This print, with its striking green hue, is the result of an innovative collaboration between two Italian Renaissance artists. Working together in Bologna in the late 1520s, the painter Francesco Mazzola (called Parmigianino, 1503-1540) and the printmaker Antonio da Trento (1508-1550) were early adopters of a new technique that allowed for the production of multicolored prints like this one, called chiaroscuro woodcuts.[1] Borrowed from Italian, the term “chiaroscuro” signals a close, contrasting juxtaposition of areas of light (chiaro) and dark (scuro). In printmaking, it more specifically refers to the building of visual depth through the superimposition of separate layers of differently colored ink.

To create a standard woodcut, an artist applies ink to a single carved block, which is then impressed on paper. A chiaroscuro woodcut, on the other hand, involves multiple carved blocks. Each of these is inked with a different color tone, and impressed on the paper in succession. For this particular image, the printmaker employed two blocks, one with green ink, the other with black. The green fills most of the sheet, while the black defines the forms and creates zones of shadow. A third color—creamy yellow-white—is provided by the paper itself. Revealed in the areas lacking ink, these bright spaces serve as highlights, contributing to the illusion of depth. The result belies the manufacture: the final image approximates a drawing in black and white ink on green paper.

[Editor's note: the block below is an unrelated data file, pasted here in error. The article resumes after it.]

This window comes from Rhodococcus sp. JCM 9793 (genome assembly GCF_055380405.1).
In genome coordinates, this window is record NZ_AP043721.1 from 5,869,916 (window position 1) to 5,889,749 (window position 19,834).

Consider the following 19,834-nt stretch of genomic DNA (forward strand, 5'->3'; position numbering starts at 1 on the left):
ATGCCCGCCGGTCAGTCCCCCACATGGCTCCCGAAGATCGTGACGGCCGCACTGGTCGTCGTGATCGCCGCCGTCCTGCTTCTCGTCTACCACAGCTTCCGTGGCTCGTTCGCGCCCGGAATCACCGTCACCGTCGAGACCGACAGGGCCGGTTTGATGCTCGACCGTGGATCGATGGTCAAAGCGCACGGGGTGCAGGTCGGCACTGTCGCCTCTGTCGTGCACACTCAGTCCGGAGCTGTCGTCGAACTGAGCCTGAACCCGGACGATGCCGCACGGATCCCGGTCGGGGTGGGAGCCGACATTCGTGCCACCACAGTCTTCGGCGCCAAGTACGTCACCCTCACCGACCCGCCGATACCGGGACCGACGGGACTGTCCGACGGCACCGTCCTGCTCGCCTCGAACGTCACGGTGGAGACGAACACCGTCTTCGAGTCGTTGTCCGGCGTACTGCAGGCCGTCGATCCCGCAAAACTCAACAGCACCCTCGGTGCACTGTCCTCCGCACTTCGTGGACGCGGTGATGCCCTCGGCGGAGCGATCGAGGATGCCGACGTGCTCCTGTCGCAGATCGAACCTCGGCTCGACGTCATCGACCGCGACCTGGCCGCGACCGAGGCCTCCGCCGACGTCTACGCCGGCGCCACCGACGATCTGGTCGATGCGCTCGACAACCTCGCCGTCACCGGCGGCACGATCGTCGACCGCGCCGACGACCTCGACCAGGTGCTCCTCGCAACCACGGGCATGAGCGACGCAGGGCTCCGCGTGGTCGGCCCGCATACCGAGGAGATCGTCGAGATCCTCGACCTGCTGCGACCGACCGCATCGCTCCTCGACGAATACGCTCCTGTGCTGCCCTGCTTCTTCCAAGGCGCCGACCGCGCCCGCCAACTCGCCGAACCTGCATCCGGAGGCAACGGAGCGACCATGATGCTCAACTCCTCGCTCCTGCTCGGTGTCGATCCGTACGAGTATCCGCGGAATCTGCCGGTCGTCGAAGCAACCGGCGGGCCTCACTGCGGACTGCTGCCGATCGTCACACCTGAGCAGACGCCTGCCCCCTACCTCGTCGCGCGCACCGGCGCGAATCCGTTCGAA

As designer, Parmigianino was responsible for devising the composition, which da Trento then translated into the print medium. Here, the nude figure of a young man—heroically muscled but still lithe and lean—can be directly related to one of Parmigianino’s drawings, now in Modena.[2] The subject of the image, however, remains somewhat mysterious. The traditional title, “Nude Man Seen from Behind,” dates to the sixteenth century.[3] More recently, some interpreters have proposed that the seated young man with his elegant, elongated back should be identified as Narcissus, a character from Ovid’s Metamorphoses.[4] Enamored of his own reflection, Narcissus gazes into a still pool within a secluded wood. The nymph Echo, thus neglected by her beloved, wastes away until only her voice remains. Perhaps hers then is the stony female profile that appears at the lower left of the print, captured in the process of disappearing from sight.

 

[1] On the history of the medium and its Italian practitioners, see Naoko Takahatake, ed., The Chiaroscuro Woodcut in Renaissance Italy (Prestel Verlag GmbH & Company KG, 2018), produced in conjunction with an exhibition of the same name organized by LACMA (June 3 – September 16, 2018) in association with the National Gallery of Art, Washington (October 14, 2018 – January 20, 2019). Versions of this print (some in different colors) are included in the exhibition. (Standard reference: Bartsch XII.148.13.)

[2] Nude Man Seen from Behind. Black chalk, heightened with white, on buff paper, 25.6 x 17.6 cm. Modena, Galleria Estense. See David Ekserdjian, Parmigianino (New Haven: Yale UP, 2006), fig. 179, page 174.

[3] Giorgio Vasari, Le vite de’ piu eccelenti pittori, scultori, et architettori , part III, vol. 1 (Florence: Giunti, 1568), 304.

[4] E.g., David Franklin. The Art of Parmigianino (New Haven: Yale UP, 2003), 214.

Dr. Julia Siemon is Assistant Curator of Drawings, Prints & Graphic Design at Cooper Hewitt, Smithsonian Design Museum. 

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